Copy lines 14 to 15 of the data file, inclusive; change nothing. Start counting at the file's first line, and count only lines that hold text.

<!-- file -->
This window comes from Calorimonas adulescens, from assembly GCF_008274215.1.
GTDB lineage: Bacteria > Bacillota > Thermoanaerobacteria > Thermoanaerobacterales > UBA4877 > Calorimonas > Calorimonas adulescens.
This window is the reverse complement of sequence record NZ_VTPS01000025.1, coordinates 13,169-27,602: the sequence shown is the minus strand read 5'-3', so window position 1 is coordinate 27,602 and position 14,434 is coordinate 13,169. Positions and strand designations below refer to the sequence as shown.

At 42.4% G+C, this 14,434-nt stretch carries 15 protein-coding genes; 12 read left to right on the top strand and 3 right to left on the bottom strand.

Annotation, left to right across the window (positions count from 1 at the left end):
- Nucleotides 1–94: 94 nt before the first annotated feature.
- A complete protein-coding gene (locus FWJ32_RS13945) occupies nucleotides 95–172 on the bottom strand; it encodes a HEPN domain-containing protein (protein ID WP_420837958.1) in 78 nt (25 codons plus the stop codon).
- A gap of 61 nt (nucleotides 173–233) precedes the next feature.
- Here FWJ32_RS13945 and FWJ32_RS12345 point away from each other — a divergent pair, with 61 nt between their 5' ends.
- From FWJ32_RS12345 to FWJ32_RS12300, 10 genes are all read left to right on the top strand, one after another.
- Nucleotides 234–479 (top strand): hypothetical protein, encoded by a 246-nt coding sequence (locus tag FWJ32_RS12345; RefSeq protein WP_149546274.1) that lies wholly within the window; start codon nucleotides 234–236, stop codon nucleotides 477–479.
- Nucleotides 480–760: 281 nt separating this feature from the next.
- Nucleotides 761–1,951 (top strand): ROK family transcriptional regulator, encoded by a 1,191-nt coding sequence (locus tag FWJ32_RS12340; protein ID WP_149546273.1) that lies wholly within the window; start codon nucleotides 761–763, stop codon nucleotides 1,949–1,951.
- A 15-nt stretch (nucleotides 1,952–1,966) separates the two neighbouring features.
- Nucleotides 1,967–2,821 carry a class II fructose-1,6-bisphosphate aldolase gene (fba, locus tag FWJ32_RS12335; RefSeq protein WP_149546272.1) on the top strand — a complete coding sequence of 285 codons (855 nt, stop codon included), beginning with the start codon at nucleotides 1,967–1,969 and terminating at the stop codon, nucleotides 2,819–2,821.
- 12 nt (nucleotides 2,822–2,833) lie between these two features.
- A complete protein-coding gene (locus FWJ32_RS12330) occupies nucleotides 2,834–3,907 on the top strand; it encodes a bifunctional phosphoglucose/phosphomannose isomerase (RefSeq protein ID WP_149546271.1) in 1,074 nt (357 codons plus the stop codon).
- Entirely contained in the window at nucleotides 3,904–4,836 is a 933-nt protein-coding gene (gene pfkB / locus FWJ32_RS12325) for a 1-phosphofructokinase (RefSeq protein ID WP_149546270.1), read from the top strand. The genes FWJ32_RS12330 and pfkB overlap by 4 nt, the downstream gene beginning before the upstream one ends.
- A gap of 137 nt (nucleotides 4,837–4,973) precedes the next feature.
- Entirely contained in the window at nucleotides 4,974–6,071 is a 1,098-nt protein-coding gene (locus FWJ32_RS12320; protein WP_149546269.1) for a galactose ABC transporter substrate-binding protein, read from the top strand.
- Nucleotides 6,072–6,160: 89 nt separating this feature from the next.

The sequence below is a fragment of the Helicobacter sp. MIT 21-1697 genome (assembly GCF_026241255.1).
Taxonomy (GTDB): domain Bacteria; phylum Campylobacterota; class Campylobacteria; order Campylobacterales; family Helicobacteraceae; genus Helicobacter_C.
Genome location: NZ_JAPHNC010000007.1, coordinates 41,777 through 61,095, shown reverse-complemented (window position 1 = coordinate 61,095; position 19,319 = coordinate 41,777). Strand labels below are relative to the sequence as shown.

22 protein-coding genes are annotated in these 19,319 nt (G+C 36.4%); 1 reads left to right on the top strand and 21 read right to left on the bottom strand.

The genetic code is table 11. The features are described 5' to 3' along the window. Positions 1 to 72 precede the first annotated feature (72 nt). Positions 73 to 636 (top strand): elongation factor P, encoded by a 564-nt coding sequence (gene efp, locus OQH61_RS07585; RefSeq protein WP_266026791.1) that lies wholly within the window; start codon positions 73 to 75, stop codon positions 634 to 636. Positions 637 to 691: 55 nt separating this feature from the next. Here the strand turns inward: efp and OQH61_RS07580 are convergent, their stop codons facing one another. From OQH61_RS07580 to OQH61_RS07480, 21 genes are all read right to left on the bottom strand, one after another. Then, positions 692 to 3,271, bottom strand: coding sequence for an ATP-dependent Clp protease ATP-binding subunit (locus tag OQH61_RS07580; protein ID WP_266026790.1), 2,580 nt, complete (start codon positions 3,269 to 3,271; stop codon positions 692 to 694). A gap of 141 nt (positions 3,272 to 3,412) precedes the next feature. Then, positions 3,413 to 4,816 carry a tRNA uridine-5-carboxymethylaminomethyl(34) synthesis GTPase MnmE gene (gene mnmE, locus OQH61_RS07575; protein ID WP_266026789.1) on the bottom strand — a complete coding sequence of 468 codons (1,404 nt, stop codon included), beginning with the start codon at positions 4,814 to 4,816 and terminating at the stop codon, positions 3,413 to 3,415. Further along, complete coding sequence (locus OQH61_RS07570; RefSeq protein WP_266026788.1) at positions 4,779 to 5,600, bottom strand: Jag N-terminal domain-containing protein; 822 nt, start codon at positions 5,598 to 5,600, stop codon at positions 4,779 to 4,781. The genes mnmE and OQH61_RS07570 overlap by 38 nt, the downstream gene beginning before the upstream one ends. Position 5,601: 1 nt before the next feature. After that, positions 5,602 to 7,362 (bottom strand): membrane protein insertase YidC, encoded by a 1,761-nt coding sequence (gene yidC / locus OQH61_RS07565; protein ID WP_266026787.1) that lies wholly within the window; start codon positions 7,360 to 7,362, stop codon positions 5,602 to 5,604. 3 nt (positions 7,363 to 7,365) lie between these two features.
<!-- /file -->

- A 15-nt stretch (nucleotides 1,952–1,966) separates the two neighbouring features.
- Nucleotides 1,967–2,821 carry a class II fructose-1,6-bisphosphate aldolase gene (fba, locus tag FWJ32_RS12335; RefSeq protein WP_149546272.1) on the top strand — a complete coding sequence of 285 codons (855 nt, stop codon included), beginning with the start codon at nucleotides 1,967–1,969 and terminating at the stop codon, nucleotides 2,819–2,821.